Kettering donor Kathleen “Katie” Ellis says “I’m coach emeritus” at Alter High School, where she still coaches the golf team and helps with women’s soccer. But her title as Community Blood Center’s top female donor is far from honorary. She added to her “Donor for Life” legacy on Aug. 31 by making her 500th lifetime blood donation.
Katie was on a mission to reach 500 donations before her 70th birthday on Dec. 7. She beat that deadline three months early with a routine platelet donation. She then headed off to golf practice, after that sold tickets at the women’s soccer game, and finished the day watching the men’s team play.
Katie’s husband Bob is known as the “Wiz” at Alter High, where he has been coaching men’s soccer for 34 years. Katie coached the men’s reserve team for 16 years and softball for nearly as long. Bob and Katie will be married 48 years this month. They have four children and 11 grandchildren, including three sets of twins. The oldest grandchild is 16 and the youngest nine months.
The Alter golf team practices at Community Golf Course, where Katie volunteers as a starter and ranger, and plays a weekly round with the Community Women’s League.
Coaching, golfing or babysitting is never an excuse to miss donating every two weeks at the Dayton CBC.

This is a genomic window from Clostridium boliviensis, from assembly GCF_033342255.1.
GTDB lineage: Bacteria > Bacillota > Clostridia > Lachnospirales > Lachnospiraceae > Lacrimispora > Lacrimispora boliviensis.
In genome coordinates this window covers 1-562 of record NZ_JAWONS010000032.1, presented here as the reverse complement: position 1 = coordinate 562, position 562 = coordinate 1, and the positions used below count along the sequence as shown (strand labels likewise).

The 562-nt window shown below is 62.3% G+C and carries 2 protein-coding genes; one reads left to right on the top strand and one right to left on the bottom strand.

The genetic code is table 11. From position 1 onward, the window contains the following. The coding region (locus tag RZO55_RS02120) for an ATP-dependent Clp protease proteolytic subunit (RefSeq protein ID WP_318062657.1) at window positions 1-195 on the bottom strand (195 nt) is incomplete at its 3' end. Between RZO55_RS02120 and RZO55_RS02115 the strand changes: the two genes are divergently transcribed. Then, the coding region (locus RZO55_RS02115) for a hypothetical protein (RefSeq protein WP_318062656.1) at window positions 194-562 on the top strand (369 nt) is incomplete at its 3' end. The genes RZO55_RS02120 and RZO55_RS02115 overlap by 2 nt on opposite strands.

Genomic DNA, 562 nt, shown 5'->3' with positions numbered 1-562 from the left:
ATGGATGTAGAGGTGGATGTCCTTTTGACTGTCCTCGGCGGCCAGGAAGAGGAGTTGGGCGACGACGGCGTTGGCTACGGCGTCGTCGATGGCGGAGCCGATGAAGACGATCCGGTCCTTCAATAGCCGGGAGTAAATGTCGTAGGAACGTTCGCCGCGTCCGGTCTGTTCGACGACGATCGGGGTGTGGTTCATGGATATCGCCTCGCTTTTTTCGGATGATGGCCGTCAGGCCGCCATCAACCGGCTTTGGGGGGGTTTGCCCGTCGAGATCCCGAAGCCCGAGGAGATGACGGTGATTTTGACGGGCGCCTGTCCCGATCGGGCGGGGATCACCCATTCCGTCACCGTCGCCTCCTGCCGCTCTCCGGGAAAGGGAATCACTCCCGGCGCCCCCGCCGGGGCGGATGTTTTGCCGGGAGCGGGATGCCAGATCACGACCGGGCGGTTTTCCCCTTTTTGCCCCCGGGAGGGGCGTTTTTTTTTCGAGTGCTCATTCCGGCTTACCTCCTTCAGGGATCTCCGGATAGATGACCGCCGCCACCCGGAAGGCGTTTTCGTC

“I’ve got the time,” she said. “It’s my way of giving back, to help those who need it. It’s only an hour and a half of the day. Why not do it?”
Her inspiration to give came from her mother. Gwynedd Armstrong was a Welsh girl from Australia who met her husband Frank during World War II. Katie was one of nine children.
“My mom got me started doing it. She gave blood until she was about 80.”
Katie grew up in Kettering, became a nurse, and was working in pediatrics at Kettering Hospital when she met Bob. She says it was around 1969 when she began donating with her mom.
“She said, ‘You want to come one time with me?’ and I said yes. I started giving whole blood,” Katie said. “The apheresis program started (at CBC in 1976). I had a good platelet count and I started giving.”
Regular exercise and lifelong friendship have been keys to Katie’s consistency. “I try to stay healthy,” she said. “I walk every day with friends, for probably 30 some years. We’re called ‘the Street Walkers of Ackerman!’ We went to school together or had kids who went to school together.
“Whatever our troubles, we talk it out. We lost one dear friend to cancer. We miss her every day.”
It’s meaningful for Katie to know her platelet donations have helped cancer patients. Giving blood gained extra meaning again when her daughter Jenny needed transfusions after the birth of Katie’s latest grandchild.
“I’m committed to this, I’ll just keep giving until I can’t give,” said Katie. “As long as I can do it, I will. I think I would miss it.
“I don’t think I ever thought about giving 500. “I just did it.”
She also likes her role as CBC’s top female donor. “It feels good,” she said. “The kids will say, ‘My mom’s the leading lady in the region!’ They’re proud of me.”